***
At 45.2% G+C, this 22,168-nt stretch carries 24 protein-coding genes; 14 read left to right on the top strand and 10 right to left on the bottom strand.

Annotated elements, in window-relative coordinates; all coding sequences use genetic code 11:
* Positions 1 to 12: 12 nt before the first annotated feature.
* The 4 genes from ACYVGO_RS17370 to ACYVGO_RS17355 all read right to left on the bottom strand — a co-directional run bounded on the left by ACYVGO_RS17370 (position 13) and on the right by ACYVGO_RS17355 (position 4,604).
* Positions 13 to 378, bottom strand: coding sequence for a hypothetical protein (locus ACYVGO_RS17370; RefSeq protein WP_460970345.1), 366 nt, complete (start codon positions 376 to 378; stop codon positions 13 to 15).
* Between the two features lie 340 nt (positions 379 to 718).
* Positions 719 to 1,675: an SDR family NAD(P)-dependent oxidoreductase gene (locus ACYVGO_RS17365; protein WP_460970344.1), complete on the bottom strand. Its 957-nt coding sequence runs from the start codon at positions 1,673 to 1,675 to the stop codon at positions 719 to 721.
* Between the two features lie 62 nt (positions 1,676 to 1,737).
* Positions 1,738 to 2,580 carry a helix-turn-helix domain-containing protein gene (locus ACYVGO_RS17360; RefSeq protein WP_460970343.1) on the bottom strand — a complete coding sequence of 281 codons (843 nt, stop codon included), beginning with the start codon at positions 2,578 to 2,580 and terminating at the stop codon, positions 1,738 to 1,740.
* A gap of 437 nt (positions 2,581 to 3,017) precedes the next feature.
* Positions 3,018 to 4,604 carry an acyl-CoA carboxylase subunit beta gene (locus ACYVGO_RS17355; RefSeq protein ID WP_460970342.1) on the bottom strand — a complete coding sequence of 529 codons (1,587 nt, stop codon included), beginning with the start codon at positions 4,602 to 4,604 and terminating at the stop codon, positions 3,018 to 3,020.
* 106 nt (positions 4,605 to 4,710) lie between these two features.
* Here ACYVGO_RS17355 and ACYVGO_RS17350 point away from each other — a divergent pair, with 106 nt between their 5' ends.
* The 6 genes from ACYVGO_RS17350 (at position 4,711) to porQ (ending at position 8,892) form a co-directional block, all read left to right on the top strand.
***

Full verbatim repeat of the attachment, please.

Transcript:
At 45.2% G+C, this 22,168-nt stretch carries 24 protein-coding genes; 14 read left to right on the top strand and 10 right to left on the bottom strand.

Annotated elements, in window-relative coordinates; all coding sequences use genetic code 11:
* Positions 1 to 12: 12 nt before the first annotated feature.
* The 4 genes from ACYVGO_RS17370 to ACYVGO_RS17355 all read right to left on the bottom strand — a co-directional run bounded on the left by ACYVGO_RS17370 (position 13) and on the right by ACYVGO_RS17355 (position 4,604).
* Positions 13 to 378, bottom strand: coding sequence for a hypothetical protein (locus ACYVGO_RS17370; RefSeq protein WP_460970345.1), 366 nt, complete (start codon positions 376 to 378; stop codon positions 13 to 15).
* Between the two features lie 340 nt (positions 379 to 718).
* Positions 719 to 1,675: an SDR family NAD(P)-dependent oxidoreductase gene (locus ACYVGO_RS17365; protein WP_460970344.1), complete on the bottom strand. Its 957-nt coding sequence runs from the start codon at positions 1,673 to 1,675 to the stop codon at positions 719 to 721.
* Between the two features lie 62 nt (positions 1,676 to 1,737).
* Positions 1,738 to 2,580 carry a helix-turn-helix domain-containing protein gene (locus ACYVGO_RS17360; RefSeq protein WP_460970343.1) on the bottom strand — a complete coding sequence of 281 codons (843 nt, stop codon included), beginning with the start codon at positions 2,578 to 2,580 and terminating at the stop codon, positions 1,738 to 1,740.
* A gap of 437 nt (positions 2,581 to 3,017) precedes the next feature.
* Positions 3,018 to 4,604 carry an acyl-CoA carboxylase subunit beta gene (locus ACYVGO_RS17355; RefSeq protein ID WP_460970342.1) on the bottom strand — a complete coding sequence of 529 codons (1,587 nt, stop codon included), beginning with the start codon at positions 4,602 to 4,604 and terminating at the stop codon, positions 3,018 to 3,020.
* 106 nt (positions 4,605 to 4,710) lie between these two features.
* Here ACYVGO_RS17355 and ACYVGO_RS17350 point away from each other — a divergent pair, with 106 nt between their 5' ends.
* The 6 genes from ACYVGO_RS17350 (at position 4,711) to porQ (ending at position 8,892) form a co-directional block, all read left to right on the top strand.